Habele Directors and supporters just completed the 2012 “Listening Tour” in Yap State, Micronesia. Meetings were held with state government officials, traditional chiefs, public and private school educators, as well as parents and community members in the villages.
Also attending the meetings was Nils Winkler, CEO of Yapital, a European-based electronic payments company. Yapital sponsored the Statewide Dictionary Project, delivering 1,000 dictionaries to middle school students, as part of its ongoing partnership with Habele to support K-12 students across Yap State.
Here are some of the trip highlights:
Yap State Legislators passed a resolution officially praising Habele’s six years of service to the students of Yap. The Speaker and Governor both believe that targeting support for students in intermediate and high school grades remains the best use of Habele’s limited resources.
The Council of Tamol and other traditional leaders encouraged Habele to expand its mission to serve all economically disadvantaged students, rather than only those from outer and distant lagoon islands.
Principals and teachers told Habele that after school programs such as Waa’gey (traditional canoe carving and weaving) and the Vex Robotics clubs have been genuine “game changers” for participating students. They asked for support to expand these extracurricular efforts.
The Women’s’ associations and the Waa’gey traditional skills programs thanked Habele for our donations of materials and funds. They both asked for Habele’s support in raising awareness of their work outside of Micronesia.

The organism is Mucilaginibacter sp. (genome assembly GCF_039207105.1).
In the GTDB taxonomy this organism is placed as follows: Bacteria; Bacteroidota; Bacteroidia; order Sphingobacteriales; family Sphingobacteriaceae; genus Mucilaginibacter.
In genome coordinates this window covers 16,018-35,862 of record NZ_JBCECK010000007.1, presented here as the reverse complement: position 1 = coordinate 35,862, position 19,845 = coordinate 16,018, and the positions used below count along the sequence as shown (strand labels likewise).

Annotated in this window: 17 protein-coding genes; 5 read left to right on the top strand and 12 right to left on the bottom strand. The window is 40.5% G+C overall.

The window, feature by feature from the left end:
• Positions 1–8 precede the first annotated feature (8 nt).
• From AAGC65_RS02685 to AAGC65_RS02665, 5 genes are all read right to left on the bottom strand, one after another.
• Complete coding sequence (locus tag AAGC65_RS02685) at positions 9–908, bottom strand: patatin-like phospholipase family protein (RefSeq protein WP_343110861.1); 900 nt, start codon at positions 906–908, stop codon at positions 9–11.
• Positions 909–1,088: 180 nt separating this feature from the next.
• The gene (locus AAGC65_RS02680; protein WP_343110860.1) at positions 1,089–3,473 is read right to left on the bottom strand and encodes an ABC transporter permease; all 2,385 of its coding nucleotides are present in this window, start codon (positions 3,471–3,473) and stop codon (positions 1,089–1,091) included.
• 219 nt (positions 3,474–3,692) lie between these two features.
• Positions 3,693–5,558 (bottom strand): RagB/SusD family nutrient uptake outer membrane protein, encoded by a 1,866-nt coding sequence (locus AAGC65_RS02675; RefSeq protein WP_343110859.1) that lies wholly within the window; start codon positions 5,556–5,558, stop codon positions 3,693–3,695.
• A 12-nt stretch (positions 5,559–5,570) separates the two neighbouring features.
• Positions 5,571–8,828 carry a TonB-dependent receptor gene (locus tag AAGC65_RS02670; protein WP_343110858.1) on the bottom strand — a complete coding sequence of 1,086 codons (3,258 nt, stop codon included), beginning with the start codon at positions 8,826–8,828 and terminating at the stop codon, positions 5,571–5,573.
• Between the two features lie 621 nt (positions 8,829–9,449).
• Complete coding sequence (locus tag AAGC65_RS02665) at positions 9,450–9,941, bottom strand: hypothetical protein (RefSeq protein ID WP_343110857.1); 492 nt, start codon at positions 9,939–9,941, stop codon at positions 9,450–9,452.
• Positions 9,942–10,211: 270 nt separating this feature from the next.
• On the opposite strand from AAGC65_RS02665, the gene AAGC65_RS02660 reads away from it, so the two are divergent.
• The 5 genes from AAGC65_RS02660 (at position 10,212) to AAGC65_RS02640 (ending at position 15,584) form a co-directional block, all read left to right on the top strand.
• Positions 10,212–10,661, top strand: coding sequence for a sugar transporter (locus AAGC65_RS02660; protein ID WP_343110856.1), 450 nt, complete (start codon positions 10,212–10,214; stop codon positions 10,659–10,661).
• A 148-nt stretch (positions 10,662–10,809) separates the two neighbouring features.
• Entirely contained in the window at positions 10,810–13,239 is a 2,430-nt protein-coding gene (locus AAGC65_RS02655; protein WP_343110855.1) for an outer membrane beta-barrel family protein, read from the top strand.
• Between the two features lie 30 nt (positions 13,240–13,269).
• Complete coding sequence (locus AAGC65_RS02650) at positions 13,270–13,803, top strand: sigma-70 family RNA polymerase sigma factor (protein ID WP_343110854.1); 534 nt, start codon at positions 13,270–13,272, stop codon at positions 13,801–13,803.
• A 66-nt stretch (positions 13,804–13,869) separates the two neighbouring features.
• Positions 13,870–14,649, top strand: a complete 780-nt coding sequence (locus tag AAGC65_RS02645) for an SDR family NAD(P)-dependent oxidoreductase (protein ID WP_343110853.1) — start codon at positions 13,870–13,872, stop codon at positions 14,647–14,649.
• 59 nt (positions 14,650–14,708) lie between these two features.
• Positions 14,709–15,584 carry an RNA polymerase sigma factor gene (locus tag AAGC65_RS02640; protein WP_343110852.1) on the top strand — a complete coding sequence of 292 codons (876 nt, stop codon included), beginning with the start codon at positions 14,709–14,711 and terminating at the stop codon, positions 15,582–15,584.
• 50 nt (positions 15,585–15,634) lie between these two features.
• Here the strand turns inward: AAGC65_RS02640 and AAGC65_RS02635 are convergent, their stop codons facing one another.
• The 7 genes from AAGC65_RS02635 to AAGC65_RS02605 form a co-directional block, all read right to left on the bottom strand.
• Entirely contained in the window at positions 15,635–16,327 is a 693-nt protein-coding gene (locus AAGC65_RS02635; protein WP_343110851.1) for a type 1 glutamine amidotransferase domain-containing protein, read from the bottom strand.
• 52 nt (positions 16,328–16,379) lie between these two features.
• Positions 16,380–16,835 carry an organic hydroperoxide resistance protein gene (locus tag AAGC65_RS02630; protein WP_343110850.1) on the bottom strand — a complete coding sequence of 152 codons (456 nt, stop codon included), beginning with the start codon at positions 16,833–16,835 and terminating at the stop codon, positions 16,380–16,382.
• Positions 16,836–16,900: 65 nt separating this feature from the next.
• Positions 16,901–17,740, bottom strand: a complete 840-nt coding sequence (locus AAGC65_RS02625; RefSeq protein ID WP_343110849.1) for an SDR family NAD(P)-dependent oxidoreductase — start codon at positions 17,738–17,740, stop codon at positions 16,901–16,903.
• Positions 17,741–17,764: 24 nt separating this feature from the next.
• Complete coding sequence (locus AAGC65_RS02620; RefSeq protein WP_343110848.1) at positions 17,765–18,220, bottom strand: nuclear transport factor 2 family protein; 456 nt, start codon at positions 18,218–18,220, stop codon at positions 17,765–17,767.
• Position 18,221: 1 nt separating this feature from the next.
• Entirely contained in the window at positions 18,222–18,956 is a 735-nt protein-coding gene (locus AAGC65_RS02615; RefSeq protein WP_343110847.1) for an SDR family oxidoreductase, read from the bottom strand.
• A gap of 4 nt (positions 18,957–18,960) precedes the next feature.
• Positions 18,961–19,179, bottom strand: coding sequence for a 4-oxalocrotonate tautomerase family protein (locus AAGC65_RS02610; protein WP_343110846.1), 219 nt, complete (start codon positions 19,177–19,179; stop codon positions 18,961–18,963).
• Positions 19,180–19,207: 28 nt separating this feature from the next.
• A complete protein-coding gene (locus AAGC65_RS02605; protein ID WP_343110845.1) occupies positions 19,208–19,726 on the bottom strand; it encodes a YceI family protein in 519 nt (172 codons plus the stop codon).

Public and private school educators asked Habele to repeat the statewide “Dictionary For Every Eighth Grader” donation on a yearly basis.
The feedback was constructive; the encouragement thrilling. Parents and educators communicated a genuine sense of gratitude. They want Habele to grow and gave us specific, actionable program ideas.
We encountered anxiety across Yap State about the drawdown in US Government aid and the prospect of a new multi-resort tourism and golf complex. This concern has spurred unprecedented public dialogue. The terms “sustainable development” and “effective foreign investment” were oft repeated. Directors noted a new interest in non-government organizations and hope about the role such groups could play in social and economic development.
The challenges faced by Yap (and all of Micronesia) represent an opportunity for Habele. Our targeted programs for students are academically effective and economically efficient. Habele’s slow-and-steady, grassroots, brick-by-brick growth strategy is being validated by praise and encouragement among official leaders and –more importantly– “back in the villages.” As the only US-based nonprofit solely serving students in Micronesia, Habele’s position remains unique and our ability to affect positive change enormous.